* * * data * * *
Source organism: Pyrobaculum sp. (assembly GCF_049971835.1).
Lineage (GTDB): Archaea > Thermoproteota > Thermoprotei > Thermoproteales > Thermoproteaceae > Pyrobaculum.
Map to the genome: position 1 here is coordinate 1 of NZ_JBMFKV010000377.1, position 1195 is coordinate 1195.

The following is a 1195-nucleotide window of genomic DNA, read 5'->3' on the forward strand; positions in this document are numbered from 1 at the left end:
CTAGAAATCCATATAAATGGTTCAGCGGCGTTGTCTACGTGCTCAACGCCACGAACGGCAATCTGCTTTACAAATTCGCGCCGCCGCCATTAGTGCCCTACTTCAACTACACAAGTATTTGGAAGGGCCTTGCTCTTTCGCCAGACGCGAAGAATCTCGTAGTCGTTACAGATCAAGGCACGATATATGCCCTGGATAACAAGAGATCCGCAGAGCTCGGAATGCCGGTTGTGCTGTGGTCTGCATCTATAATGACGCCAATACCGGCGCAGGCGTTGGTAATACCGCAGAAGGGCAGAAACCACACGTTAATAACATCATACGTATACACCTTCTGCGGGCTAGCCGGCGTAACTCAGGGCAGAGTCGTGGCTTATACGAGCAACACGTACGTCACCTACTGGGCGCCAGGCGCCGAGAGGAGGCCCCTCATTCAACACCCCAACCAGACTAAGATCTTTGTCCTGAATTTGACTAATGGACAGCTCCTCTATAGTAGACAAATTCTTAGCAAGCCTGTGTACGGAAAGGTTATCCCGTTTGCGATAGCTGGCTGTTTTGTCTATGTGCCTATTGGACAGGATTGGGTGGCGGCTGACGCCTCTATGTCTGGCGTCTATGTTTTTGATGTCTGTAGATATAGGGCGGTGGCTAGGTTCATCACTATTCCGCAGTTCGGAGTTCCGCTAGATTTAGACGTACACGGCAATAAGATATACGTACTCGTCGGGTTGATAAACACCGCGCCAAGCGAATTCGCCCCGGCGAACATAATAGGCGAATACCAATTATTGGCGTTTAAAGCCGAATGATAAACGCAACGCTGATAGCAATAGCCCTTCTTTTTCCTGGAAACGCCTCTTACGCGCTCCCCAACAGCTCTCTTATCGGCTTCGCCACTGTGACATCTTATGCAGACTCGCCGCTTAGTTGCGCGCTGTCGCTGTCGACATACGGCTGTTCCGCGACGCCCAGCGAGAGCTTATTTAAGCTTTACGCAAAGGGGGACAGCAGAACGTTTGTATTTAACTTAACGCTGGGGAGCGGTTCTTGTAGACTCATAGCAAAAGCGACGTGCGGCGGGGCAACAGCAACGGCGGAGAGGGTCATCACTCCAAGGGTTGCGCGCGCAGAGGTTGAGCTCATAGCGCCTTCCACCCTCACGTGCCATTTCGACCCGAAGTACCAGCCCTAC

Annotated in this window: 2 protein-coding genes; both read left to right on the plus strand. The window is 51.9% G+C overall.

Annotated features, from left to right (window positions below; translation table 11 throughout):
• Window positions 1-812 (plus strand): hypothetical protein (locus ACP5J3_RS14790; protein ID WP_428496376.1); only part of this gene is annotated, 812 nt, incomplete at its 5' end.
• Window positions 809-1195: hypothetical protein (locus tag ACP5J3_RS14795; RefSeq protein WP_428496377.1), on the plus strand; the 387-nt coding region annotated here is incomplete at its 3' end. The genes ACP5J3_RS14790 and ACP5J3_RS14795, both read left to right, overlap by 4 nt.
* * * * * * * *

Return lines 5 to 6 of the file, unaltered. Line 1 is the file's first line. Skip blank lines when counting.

CTAGAAATCCATATAAATGGTTCAGCGGCGTTGTCTACGTGCTCAACGCCACGAACGGCAATCTGCTTTACAAATTCGCGCCGCCGCCATTAGTGCCCTACTTCAACTACACAAGTATTTGGAAGGGCCTTGCTCTTTCGCCAGACGCGAAGAATCTCGTAGTCGTTACAGATCAAGGCACGATATATGCCCTGGATAACAAGAGATCCGCAGAGCTCGGAATGCCGGTTGTGCTGTGGTCTGCATCTATAATGACGCCAATACCGGCGCAGGCGTTGGTAATACCGCAGAAGGGCAGAAACCACACGTTAATAACATCATACGTATACACCTTCTGCGGGCTAGCCGGCGTAACTCAGGGCAGAGTCGTGGCTTATACGAGCAACACGTACGTCACCTACTGGGCGCCAGGCGCCGAGAGGAGGCCCCTCATTCAACACCCCAACCAGACTAAGATCTTTGTCCTGAATTTGACTAATGGACAGCTCCTCTATAGTAGACAAATTCTTAGCAAGCCTGTGTACGGAAAGGTTATCCCGTTTGCGATAGCTGGCTGTTTTGTCTATGTGCCTATTGGACAGGATTGGGTGGCGGCTGACGCCTCTATGTCTGGCGTCTATGTTTTTGATGTCTGTAGATATAGGGCGGTGGCTAGGTTCATCACTATTCCGCAGTTCGGAGTTCCGCTAGATTTAGACGTACACGGCAATAAGATATACGTACTCGTCGGGTTGATAAACACCGCGCCAAGCGAATTCGCCCCGGCGAACATAATAGGCGAATACCAATTATTGGCGTTTAAAGCCGAATGATAAACGCAACGCTGATAGCAATAGCCCTTCTTTTTCCTGGAAACGCCTCTTACGCGCTCCCCAACAGCTCTCTTATCGGCTTCGCCACTGTGACATCTTATGCAGACTCGCCGCTTAGTTGCGCGCTGTCGCTGTCGACATACGGCTGTTCCGCGACGCCCAGCGAGAGCTTATTTAAGCTTTACGCAAAGGGGGACAGCAGAACGTTTGTATTTAACTTAACGCTGGGGAGCGGTTCTTGTAGACTCATAGCAAAAGCGACGTGCGGCGGGGCAACAGCAACGGCGGAGAGGGTCATCACTCCAAGGGTTGCGCGCGCAGAGGTTGAGCTCATAGCGCCTTCCACCCTCACGTGCCATTTCGACCCGAAGTACCAGCCCTAC

Annotated in this window: 2 protein-coding genes; both read left to right on the plus strand. The window is 51.9% G+C overall.